Above: Incinerator at 5150 Riverbend Drive, Burnaby (Metro Vancouver Waste-to-Energy Facility)

Metro Vancouver recently announced that the River District in the East Fraserlands at the southern edge of Vancouver, on the Fraser River, is set to become the first customer of their District Energy Project. A company owned by Wesgroup Properties (River District Energy) plans to purchase up to 10 megawatts of heat generated by the region’s incinerator in Burnaby. Hot water would be piped from the incinerator to a future Community Energy Centre for distribution in the River District. Metro Vancouver estimates that this project would become operational by 2025. The estimated cost of the project is $55 million. The press release touts the fact the Waste-to-Energy facility already generates around 22 megawatts of electricity that’s sold to BC Hydro (an amount that can power 16,000 homes).

Currently about 25% of Metro Vancouver’s waste is incinerated at this plant. While incineration does keep a lot of waste out of landfills (apart from residue), a considerable volume ends up going into the air with the exhaust plumes along with CO2. Waste to energy plants need to burn fuels like natural gas, so it can be misleading to let people have the impression that all the power is generated just by burning garbage. There’s an input of energy needed to run an incinerator. Once there’s a dependency on an incinerator for heat energy, then there’s a need to continue burning waste to keep the plant going. In an earthquake-prone zone like Metro Vancouver, there are also concerns related to resilience after a natural disaster. A single plant to supply heating to thousands of homes also makes for a single point of failure. There’s also the possibility of future price-gouging by a monopoly (no competition for delivering heat to residents).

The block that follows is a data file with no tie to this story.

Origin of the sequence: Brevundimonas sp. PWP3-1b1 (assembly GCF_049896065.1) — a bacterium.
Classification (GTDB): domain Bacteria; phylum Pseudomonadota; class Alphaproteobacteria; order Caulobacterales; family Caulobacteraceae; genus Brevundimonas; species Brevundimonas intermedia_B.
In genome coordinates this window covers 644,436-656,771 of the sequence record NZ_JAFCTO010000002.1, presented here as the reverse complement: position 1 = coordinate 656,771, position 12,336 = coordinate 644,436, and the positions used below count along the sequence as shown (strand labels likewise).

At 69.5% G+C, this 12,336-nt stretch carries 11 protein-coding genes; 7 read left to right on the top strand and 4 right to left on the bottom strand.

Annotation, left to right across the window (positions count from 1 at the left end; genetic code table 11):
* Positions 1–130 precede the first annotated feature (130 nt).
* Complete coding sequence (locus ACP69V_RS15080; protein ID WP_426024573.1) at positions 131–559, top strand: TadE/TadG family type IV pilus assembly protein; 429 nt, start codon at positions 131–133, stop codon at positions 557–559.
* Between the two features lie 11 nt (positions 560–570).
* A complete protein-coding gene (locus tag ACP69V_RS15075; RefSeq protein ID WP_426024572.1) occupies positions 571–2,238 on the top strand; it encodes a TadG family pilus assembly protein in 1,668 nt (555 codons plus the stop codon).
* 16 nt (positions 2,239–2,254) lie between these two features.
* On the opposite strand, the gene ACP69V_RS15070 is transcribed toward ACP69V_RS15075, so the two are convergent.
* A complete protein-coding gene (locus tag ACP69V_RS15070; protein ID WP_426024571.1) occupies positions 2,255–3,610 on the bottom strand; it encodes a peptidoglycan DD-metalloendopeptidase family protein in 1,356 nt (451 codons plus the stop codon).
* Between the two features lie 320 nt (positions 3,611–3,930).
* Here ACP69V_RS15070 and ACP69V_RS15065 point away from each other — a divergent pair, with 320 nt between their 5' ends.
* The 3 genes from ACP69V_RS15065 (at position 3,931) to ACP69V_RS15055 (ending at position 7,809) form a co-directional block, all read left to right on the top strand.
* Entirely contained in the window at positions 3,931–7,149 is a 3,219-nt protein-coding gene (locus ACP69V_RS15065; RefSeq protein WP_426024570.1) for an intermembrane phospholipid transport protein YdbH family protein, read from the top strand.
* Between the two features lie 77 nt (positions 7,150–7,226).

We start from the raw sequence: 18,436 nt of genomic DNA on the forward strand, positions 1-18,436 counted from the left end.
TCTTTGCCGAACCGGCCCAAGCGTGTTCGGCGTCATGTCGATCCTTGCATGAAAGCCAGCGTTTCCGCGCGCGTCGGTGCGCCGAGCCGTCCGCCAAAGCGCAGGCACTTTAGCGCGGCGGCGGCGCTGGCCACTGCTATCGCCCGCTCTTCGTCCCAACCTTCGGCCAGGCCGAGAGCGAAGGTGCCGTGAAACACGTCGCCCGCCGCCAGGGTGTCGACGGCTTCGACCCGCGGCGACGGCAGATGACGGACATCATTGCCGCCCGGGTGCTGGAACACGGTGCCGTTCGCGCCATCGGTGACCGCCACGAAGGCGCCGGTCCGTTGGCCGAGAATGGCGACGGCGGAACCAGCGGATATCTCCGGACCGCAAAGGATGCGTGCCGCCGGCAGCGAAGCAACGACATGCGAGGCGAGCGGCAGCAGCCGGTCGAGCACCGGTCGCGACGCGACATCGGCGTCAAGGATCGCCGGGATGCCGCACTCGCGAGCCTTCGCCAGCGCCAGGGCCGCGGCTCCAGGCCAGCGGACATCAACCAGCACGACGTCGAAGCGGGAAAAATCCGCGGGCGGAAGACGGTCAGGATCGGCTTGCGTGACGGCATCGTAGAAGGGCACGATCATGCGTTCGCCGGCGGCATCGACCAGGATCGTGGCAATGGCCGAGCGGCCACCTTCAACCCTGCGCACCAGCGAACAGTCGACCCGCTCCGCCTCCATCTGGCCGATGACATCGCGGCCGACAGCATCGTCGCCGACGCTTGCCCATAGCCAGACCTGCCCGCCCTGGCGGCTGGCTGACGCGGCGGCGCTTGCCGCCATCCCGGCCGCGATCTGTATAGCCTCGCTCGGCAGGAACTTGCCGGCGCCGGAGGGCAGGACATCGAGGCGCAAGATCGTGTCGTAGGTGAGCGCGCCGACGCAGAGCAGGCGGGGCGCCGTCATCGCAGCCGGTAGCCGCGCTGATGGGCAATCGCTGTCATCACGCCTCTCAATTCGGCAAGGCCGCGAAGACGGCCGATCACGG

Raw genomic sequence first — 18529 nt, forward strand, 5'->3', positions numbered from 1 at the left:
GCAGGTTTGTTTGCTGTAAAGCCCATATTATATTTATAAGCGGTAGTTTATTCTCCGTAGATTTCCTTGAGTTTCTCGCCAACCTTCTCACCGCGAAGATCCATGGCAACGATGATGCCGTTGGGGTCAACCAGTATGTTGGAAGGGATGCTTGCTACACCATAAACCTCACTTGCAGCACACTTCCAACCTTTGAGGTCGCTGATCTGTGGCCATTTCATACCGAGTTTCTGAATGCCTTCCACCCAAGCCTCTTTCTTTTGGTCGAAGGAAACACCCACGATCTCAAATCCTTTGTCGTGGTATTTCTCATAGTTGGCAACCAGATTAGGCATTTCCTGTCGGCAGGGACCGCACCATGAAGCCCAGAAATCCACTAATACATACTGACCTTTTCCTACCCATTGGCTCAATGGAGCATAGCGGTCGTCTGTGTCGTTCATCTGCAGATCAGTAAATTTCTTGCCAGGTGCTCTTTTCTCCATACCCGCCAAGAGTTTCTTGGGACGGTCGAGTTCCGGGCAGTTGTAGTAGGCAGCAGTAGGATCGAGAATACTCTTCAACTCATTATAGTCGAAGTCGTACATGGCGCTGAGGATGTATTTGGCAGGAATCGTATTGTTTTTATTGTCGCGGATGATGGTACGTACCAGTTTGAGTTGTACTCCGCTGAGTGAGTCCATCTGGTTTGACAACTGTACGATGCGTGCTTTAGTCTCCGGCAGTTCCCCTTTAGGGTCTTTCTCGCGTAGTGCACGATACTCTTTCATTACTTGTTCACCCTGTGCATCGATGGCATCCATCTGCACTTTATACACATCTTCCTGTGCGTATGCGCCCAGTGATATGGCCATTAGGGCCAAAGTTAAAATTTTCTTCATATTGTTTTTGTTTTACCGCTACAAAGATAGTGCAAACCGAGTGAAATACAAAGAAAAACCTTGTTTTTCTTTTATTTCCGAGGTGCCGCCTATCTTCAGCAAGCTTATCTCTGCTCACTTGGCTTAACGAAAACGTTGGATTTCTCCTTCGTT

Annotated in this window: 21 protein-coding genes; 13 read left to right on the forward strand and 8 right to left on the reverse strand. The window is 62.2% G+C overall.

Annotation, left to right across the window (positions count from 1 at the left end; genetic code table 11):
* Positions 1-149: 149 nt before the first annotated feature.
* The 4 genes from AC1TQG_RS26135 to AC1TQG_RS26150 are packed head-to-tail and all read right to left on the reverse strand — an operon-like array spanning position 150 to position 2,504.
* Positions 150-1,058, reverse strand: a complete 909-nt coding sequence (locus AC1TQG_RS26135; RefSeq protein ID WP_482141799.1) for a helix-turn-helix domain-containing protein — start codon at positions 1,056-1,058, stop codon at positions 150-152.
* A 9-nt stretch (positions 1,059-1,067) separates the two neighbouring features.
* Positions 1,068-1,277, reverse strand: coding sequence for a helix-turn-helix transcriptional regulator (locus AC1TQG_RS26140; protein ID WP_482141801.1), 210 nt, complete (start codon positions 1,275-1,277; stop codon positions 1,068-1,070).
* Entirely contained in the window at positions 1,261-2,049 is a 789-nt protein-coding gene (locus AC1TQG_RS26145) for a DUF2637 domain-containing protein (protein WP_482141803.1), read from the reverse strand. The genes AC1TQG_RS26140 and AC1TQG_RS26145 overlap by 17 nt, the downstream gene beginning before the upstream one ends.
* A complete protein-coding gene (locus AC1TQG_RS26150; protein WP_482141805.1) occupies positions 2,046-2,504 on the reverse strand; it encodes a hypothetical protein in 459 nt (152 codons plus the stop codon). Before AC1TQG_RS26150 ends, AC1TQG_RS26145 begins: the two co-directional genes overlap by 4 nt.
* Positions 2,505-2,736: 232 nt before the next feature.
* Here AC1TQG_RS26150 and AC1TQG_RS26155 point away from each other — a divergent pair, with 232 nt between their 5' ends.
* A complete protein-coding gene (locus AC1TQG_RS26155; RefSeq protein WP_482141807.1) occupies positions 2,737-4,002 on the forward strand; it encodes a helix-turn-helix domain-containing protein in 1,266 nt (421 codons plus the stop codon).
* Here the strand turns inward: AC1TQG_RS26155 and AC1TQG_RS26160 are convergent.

The project may be counterproductive to achieving zero waste. Many problems were identified in the following article: Still time to halt Burnaby’s waste incinerator heating project, advocate says (by Dustin Godfrey, Burnaby Beacon,  January 10, 2022). The article quotes Sue Maxwell, who co-authored a report on achieving zero waste in the province, saying that going ahead with the project was “a terrible idea.” Her report, A Zero Waste Agenda for BC, calls for phasing out waste incineration altogether “and closing other loopholes for waste disposal.”

We’ve included many links to articles at the end of this post to encompass a number of different viewpoints.

The district energy model is used in parts of Europe. One example that’s often held up is the Viennese Spittelau Hundertwasser incinerator (a few original photos are included below; this plant provides district heating to 60,000 households):

Spittelau incinerator in Vienna

Spittelau incinerator in Vienna

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Public Hearing Preview, Tuesday, Jan 18, 2022. Three rental buildings and 174 rental units at this year’s first public hearing.

Above: 1369 Kingsway rendering (Item 1 at public hearing)